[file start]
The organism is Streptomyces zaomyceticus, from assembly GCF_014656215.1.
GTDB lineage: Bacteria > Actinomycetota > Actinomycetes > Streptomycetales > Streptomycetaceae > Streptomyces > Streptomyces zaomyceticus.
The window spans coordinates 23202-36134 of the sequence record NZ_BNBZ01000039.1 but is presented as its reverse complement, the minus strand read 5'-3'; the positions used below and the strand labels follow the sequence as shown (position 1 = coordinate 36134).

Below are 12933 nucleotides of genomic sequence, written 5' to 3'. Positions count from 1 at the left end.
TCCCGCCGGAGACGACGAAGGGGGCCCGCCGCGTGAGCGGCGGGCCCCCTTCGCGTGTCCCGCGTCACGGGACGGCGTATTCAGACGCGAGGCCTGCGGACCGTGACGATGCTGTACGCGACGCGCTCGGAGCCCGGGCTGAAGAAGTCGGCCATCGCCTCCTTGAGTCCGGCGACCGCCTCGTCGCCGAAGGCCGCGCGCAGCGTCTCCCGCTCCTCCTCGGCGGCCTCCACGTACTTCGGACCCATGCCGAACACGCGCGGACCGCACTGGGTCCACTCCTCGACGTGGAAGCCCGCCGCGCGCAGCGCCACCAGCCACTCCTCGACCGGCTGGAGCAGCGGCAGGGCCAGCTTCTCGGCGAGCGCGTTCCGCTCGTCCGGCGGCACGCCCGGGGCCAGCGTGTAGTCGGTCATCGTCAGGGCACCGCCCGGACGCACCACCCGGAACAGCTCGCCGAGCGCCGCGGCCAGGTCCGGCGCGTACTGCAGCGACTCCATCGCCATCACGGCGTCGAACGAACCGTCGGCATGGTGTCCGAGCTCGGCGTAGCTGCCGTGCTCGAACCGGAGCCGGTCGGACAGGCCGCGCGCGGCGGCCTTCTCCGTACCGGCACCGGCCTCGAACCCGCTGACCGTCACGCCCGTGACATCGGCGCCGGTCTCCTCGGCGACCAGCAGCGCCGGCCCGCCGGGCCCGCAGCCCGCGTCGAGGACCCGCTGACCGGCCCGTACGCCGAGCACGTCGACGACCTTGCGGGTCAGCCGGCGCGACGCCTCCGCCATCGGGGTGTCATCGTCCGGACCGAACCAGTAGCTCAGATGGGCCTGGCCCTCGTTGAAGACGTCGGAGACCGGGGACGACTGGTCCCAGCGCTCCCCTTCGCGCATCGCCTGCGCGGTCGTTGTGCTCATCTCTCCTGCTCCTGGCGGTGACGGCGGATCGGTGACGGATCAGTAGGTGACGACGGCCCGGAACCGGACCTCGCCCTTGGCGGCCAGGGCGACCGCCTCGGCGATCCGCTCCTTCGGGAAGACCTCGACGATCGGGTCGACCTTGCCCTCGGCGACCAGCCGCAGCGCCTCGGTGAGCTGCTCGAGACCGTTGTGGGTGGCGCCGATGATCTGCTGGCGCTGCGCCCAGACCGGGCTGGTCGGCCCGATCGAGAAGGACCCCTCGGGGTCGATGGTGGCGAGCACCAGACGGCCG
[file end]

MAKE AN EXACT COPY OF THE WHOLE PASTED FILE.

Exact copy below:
The organism is Streptomyces zaomyceticus, from assembly GCF_014656215.1.
GTDB lineage: Bacteria > Actinomycetota > Actinomycetes > Streptomycetales > Streptomycetaceae > Streptomyces > Streptomyces zaomyceticus.
The window spans coordinates 23202-36134 of the sequence record NZ_BNBZ01000039.1 but is presented as its reverse complement, the minus strand read 5'-3'; the positions used below and the strand labels follow the sequence as shown (position 1 = coordinate 36134).

Below are 12933 nucleotides of genomic sequence, written 5' to 3'. Positions count from 1 at the left end.
TCCCGCCGGAGACGACGAAGGGGGCCCGCCGCGTGAGCGGCGGGCCCCCTTCGCGTGTCCCGCGTCACGGGACGGCGTATTCAGACGCGAGGCCTGCGGACCGTGACGATGCTGTACGCGACGCGCTCGGAGCCCGGGCTGAAGAAGTCGGCCATCGCCTCCTTGAGTCCGGCGACCGCCTCGTCGCCGAAGGCCGCGCGCAGCGTCTCCCGCTCCTCCTCGGCGGCCTCCACGTACTTCGGACCCATGCCGAACACGCGCGGACCGCACTGGGTCCACTCCTCGACGTGGAAGCCCGCCGCGCGCAGCGCCACCAGCCACTCCTCGACCGGCTGGAGCAGCGGCAGGGCCAGCTTCTCGGCGAGCGCGTTCCGCTCGTCCGGCGGCACGCCCGGGGCCAGCGTGTAGTCGGTCATCGTCAGGGCACCGCCCGGACGCACCACCCGGAACAGCTCGCCGAGCGCCGCGGCCAGGTCCGGCGCGTACTGCAGCGACTCCATCGCCATCACGGCGTCGAACGAACCGTCGGCATGGTGTCCGAGCTCGGCGTAGCTGCCGTGCTCGAACCGGAGCCGGTCGGACAGGCCGCGCGCGGCGGCCTTCTCCGTACCGGCACCGGCCTCGAACCCGCTGACCGTCACGCCCGTGACATCGGCGCCGGTCTCCTCGGCGACCAGCAGCGCCGGCCCGCCGGGCCCGCAGCCCGCGTCGAGGACCCGCTGACCGGCCCGTACGCCGAGCACGTCGACGACCTTGCGGGTCAGCCGGCGCGACGCCTCCGCCATCGGGGTGTCATCGTCCGGACCGAACCAGTAGCTCAGATGGGCCTGGCCCTCGTTGAAGACGTCGGAGACCGGGGACGACTGGTCCCAGCGCTCCCCTTCGCGCATCGCCTGCGCGGTCGTTGTGCTCATCTCTCCTGCTCCTGGCGGTGACGGCGGATCGGTGACGGATCAGTAGGTGACGACGGCCCGGAACCGGACCTCGCCCTTGGCGGCCAGGGCGACCGCCTCGGCGATCCGCTCCTTCGGGAAGACCTCGACGATCGGGTCGACCTTGCCCTCGGCGACCAGCCGCAGCGCCTCGGTGAGCTGCTCGAGACCGTTGTGGGTGGCGCCGATGATCTGCTGGCGCTGCGCCCAGACCGGGCTGGTCGGCCCGATCGAGAAGGACCCCTCGGGGTCGATGGTGGCGAGCACCAGACGGCCG